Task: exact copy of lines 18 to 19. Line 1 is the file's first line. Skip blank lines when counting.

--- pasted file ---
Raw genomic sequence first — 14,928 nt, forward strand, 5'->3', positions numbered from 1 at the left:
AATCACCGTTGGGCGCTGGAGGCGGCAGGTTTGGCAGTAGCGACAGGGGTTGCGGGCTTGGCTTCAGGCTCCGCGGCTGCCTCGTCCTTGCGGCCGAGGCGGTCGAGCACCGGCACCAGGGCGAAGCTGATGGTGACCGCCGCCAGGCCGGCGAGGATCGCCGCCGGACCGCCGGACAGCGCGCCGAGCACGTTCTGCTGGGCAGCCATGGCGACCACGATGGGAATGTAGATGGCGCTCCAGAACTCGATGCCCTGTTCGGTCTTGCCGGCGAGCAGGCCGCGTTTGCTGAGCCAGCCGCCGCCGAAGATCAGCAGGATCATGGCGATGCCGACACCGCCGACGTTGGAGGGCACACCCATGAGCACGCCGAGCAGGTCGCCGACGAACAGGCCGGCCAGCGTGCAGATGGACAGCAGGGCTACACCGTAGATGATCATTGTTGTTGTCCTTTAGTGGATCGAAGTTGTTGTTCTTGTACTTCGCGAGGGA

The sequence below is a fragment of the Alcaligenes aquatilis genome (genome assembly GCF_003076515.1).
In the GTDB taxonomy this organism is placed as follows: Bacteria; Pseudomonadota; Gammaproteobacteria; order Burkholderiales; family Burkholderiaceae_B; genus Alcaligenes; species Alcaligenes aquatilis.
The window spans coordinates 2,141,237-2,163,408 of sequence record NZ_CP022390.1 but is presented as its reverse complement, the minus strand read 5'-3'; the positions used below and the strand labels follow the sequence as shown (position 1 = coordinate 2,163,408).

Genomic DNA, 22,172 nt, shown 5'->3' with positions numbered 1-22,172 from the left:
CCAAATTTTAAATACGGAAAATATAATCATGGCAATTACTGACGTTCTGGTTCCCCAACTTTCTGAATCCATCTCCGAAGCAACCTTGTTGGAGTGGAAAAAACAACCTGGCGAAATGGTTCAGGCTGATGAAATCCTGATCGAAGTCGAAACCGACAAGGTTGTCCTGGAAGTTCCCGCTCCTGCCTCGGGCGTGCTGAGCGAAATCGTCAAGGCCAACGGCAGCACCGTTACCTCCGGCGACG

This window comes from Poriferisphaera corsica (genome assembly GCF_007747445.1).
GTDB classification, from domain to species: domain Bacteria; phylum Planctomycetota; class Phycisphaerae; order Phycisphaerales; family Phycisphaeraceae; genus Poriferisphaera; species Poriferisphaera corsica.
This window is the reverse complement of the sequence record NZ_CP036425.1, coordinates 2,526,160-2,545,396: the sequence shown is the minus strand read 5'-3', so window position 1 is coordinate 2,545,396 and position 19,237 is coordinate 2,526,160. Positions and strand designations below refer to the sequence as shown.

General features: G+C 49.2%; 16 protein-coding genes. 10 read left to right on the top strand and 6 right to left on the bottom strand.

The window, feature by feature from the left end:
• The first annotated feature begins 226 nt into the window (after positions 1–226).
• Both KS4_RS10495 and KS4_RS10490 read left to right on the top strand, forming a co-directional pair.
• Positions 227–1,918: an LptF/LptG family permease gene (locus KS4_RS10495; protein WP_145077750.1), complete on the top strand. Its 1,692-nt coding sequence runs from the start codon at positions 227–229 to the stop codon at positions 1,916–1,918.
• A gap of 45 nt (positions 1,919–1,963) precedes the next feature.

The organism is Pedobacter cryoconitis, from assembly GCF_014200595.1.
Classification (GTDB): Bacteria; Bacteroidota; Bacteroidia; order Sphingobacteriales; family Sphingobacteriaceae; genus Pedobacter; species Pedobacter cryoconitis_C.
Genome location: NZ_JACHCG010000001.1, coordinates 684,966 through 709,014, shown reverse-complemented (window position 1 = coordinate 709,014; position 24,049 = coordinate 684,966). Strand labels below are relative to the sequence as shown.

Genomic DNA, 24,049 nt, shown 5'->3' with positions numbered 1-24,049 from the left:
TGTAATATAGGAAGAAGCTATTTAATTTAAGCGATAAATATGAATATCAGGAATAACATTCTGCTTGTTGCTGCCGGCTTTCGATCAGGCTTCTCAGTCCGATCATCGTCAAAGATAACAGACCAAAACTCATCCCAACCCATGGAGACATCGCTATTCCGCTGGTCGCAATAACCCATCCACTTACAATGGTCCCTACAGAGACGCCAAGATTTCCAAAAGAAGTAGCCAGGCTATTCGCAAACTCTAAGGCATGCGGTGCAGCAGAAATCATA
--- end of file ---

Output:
Classification (GTDB): Bacteria; Bacteroidota; Bacteroidia; order Sphingobacteriales; family Sphingobacteriaceae; genus Pedobacter; species Pedobacter cryoconitis_C.
Genome location: NZ_JACHCG010000001.1, coordinates 684,966 through 709,014, shown reverse-complemented (window position 1 = coordinate 709,014; position 24,049 = coordinate 684,966). Strand labels below are relative to the sequence as shown.